Rolling with the Punches
Running a business can bruise your soul and damage your ego. Anyone who has ever started a business can attest to that. Three years ago, I tried something a little more punishing. My journey into the boxing ring began when a new sensation called “corporate boxing” came into town. My motivation was to get fit, lose weight and learn a new discipline. It turns out you can learn a lot about business from boxing.
Understand Your Strengths
The ideal boxer is tall, thin, light-weight, super-fit, well-coordinated and equipped with fast-twitch muscles. Unfortunately, I’m short, heavy and slow, so I had to focus on other things that I could influence. I decided I would not be out-trained. Understanding how you’re going to make the most of your strengths and your opponent’s weaknesses can turn a no-win situation into a winning one.
I’ve applied this same lesson to my business. In order to get a competitive edge in the online industry, we sought a narrower market, played to our strengths and didn’t try to take on the big boys at their own game. Within a few short years, we’ve become the market leader and have avoided going toe to toe with larger competitors.
Learn to Pace Yourself
In boxing, no matter how fit you become, you can’t throw wild punches the entire fight. You have to know when to conserve your energy and when to explode. This was a great lesson for me. At work, I used to rush into everything, and I always wanted it done yesterday. Learning to pace myself has made our business growth sustainable. Also, I’ve stopped burning out business partners and key staff, and I’ve made my career as an entrepreneur far more enjoyable.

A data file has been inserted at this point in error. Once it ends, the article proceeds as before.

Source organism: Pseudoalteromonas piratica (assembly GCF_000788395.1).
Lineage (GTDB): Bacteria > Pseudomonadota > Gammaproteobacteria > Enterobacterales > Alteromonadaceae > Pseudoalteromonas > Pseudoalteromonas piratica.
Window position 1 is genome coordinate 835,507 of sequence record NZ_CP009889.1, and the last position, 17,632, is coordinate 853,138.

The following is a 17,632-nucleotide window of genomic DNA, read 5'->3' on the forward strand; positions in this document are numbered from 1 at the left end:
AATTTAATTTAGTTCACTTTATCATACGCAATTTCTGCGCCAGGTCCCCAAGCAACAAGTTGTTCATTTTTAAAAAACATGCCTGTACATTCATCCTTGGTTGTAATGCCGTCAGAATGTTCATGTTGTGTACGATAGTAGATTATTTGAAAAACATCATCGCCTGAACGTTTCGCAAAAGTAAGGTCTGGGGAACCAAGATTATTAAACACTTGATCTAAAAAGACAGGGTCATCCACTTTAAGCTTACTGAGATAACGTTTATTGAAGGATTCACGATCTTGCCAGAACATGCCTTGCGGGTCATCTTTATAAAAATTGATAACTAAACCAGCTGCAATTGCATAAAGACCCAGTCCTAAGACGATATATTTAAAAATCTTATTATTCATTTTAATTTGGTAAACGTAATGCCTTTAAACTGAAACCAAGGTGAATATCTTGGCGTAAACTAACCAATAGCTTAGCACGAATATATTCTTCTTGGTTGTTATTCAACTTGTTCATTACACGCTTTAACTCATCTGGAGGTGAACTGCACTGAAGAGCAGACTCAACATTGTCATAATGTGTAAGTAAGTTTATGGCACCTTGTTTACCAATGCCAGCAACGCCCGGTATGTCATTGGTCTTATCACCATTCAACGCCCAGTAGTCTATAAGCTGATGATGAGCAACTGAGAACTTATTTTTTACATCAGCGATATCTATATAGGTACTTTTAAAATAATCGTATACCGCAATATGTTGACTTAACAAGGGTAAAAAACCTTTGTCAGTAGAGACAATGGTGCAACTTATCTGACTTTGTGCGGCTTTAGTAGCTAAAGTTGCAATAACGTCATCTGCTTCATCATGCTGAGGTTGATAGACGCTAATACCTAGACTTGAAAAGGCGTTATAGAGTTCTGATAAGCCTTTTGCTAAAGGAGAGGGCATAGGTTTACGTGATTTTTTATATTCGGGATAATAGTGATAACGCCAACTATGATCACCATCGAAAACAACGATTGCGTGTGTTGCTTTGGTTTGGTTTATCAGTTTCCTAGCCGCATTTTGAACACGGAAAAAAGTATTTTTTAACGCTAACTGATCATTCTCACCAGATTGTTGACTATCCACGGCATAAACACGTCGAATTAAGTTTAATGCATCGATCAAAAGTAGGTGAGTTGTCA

Put Emotions Aside
Boxing teaches you to control your most basic emotions: fight or flight. When you’re in the ring, you must stay calm, keep your hands up, stick with your plan and ultimately not let your emotions make your decisions for you. In business being able to find that calm place, apart from your emotions, allows you to make smart and thoughtful decisions.
At the start of the recession, our revenue dropped 26 percent after nearly four years of growth. Although I had a plan, we were engulfed in emotions. Once we took them out of our decision-making, we were able to review our plan and focus relentlessly on execution. Nine months later, we were achieving record growth.
Execute Under Pressure
Boxing is about executing your plan under pressure. It’s easy to throw combinations on the punching bag and look good, but when someone tries to take your head off, most of your preparation goes out the window. In business, plans are important, but execution is everything.
I learned that the hard way when I had to turn my business around during the economic downturn. The key to our success was sticking to a plan amidst the chaos. Our banking partners were in turmoil, clients were panicking and the market was unstable. By staying on track and letting everyone know we were sticking to our plan, we became a place of stability in crazy times.
Listen to the People in Your Corner
Listening to the people in your corner is another crucial skill and one of the greatest lessons I’ve learned. The people who surround you can always show you opportunities that you would ordinarily miss. My company exists because I learned that everyone is able to achieve more with someone in their corner, watching things from a different perspective when you’re busy ducking the punches that come with running a business.
I’m still boxing to this day, and it continues to provide me with new ways to work out challenges. More importantly, it’s taught me that life, like work, is all about being able to take a punch, shake it off and step back into that ring.